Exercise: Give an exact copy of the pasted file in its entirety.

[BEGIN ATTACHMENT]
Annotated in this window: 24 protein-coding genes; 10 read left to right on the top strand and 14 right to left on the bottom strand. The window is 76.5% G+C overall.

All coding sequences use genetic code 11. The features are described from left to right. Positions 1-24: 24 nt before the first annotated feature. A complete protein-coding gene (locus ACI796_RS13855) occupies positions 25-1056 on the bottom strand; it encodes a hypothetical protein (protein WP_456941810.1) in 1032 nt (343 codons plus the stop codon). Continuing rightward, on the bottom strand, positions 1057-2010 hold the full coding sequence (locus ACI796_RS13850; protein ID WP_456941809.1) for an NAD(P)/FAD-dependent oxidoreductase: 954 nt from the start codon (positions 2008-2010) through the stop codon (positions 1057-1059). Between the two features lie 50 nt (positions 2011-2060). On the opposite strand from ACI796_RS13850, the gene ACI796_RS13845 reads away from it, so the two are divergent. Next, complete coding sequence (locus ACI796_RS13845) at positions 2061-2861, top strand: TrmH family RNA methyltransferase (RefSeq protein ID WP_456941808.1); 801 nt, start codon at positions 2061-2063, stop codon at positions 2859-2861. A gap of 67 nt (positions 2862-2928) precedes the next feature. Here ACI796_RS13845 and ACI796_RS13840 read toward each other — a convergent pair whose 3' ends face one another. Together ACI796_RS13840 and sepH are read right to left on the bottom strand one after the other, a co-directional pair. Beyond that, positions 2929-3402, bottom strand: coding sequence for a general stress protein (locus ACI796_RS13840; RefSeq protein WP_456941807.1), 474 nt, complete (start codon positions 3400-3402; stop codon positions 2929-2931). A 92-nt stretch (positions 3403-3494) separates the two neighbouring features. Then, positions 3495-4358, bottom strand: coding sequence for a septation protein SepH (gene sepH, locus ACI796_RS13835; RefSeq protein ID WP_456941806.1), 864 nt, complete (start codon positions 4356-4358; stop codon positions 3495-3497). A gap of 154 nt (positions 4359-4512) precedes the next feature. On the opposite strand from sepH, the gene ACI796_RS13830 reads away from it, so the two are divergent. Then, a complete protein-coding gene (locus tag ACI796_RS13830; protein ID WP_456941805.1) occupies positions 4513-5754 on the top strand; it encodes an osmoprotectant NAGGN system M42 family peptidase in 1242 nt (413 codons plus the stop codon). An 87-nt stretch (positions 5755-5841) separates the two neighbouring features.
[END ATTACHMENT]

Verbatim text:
Annotated in this window: 24 protein-coding genes; 10 read left to right on the top strand and 14 right to left on the bottom strand. The window is 76.5% G+C overall.

All coding sequences use genetic code 11. The features are described from left to right. Positions 1-24: 24 nt before the first annotated feature. A complete protein-coding gene (locus ACI796_RS13855) occupies positions 25-1056 on the bottom strand; it encodes a hypothetical protein (protein WP_456941810.1) in 1032 nt (343 codons plus the stop codon). Continuing rightward, on the bottom strand, positions 1057-2010 hold the full coding sequence (locus ACI796_RS13850; protein ID WP_456941809.1) for an NAD(P)/FAD-dependent oxidoreductase: 954 nt from the start codon (positions 2008-2010) through the stop codon (positions 1057-1059). Between the two features lie 50 nt (positions 2011-2060). On the opposite strand from ACI796_RS13850, the gene ACI796_RS13845 reads away from it, so the two are divergent. Next, complete coding sequence (locus ACI796_RS13845) at positions 2061-2861, top strand: TrmH family RNA methyltransferase (RefSeq protein ID WP_456941808.1); 801 nt, start codon at positions 2061-2063, stop codon at positions 2859-2861. A gap of 67 nt (positions 2862-2928) precedes the next feature. Here ACI796_RS13845 and ACI796_RS13840 read toward each other — a convergent pair whose 3' ends face one another. Together ACI796_RS13840 and sepH are read right to left on the bottom strand one after the other, a co-directional pair. Beyond that, positions 2929-3402, bottom strand: coding sequence for a general stress protein (locus ACI796_RS13840; RefSeq protein WP_456941807.1), 474 nt, complete (start codon positions 3400-3402; stop codon positions 2929-2931). A 92-nt stretch (positions 3403-3494) separates the two neighbouring features. Then, positions 3495-4358, bottom strand: coding sequence for a septation protein SepH (gene sepH, locus ACI796_RS13835; RefSeq protein ID WP_456941806.1), 864 nt, complete (start codon positions 4356-4358; stop codon positions 3495-3497). A gap of 154 nt (positions 4359-4512) precedes the next feature. On the opposite strand from sepH, the gene ACI796_RS13830 reads away from it, so the two are divergent. Then, a complete protein-coding gene (locus tag ACI796_RS13830; protein ID WP_456941805.1) occupies positions 4513-5754 on the top strand; it encodes an osmoprotectant NAGGN system M42 family peptidase in 1242 nt (413 codons plus the stop codon). An 87-nt stretch (positions 5755-5841) separates the two neighbouring features.